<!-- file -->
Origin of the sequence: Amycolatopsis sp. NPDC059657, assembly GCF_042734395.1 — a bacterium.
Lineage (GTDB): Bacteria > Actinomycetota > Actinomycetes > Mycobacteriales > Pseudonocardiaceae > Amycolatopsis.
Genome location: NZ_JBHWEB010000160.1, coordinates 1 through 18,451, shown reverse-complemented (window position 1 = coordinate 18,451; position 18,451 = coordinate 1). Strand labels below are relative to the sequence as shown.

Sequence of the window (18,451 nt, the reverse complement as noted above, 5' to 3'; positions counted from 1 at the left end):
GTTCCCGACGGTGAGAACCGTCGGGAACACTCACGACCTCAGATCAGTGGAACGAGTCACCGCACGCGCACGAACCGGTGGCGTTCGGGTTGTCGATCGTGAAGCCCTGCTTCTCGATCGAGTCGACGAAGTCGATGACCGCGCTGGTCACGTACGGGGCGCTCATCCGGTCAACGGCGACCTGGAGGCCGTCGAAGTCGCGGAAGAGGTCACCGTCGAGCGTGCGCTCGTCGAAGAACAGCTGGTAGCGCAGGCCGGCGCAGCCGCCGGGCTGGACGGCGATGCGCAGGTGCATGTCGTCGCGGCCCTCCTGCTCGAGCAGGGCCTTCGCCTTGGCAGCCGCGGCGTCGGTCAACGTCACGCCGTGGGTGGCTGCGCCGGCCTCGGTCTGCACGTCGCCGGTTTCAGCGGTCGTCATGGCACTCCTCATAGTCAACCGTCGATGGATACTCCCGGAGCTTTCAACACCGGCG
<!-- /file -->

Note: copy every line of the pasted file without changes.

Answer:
Origin of the sequence: Amycolatopsis sp. NPDC059657, assembly GCF_042734395.1 — a bacterium.
Lineage (GTDB): Bacteria > Actinomycetota > Actinomycetes > Mycobacteriales > Pseudonocardiaceae > Amycolatopsis.
Genome location: NZ_JBHWEB010000160.1, coordinates 1 through 18,451, shown reverse-complemented (window position 1 = coordinate 18,451; position 18,451 = coordinate 1). Strand labels below are relative to the sequence as shown.

Sequence of the window (18,451 nt, the reverse complement as noted above, 5' to 3'; positions counted from 1 at the left end):
GTTCCCGACGGTGAGAACCGTCGGGAACACTCACGACCTCAGATCAGTGGAACGAGTCACCGCACGCGCACGAACCGGTGGCGTTCGGGTTGTCGATCGTGAAGCCCTGCTTCTCGATCGAGTCGACGAAGTCGATGACCGCGCTGGTCACGTACGGGGCGCTCATCCGGTCAACGGCGACCTGGAGGCCGTCGAAGTCGCGGAAGAGGTCACCGTCGAGCGTGCGCTCGTCGAAGAACAGCTGGTAGCGCAGGCCGGCGCAGCCGCCGGGCTGGACGGCGATGCGCAGGTGCATGTCGTCGCGGCCCTCCTGCTCGAGCAGGGCCTTCGCCTTGGCAGCCGCGGCGTCGGTCAACGTCACGCCGTGGGTGGCTGCGCCGGCCTCGGTCTGCACGTCGCCGGTTTCAGCGGTCGTCATGGCACTCCTCATAGTCAACCGTCGATGGATACTCCCGGAGCTTTCAACACCGGCG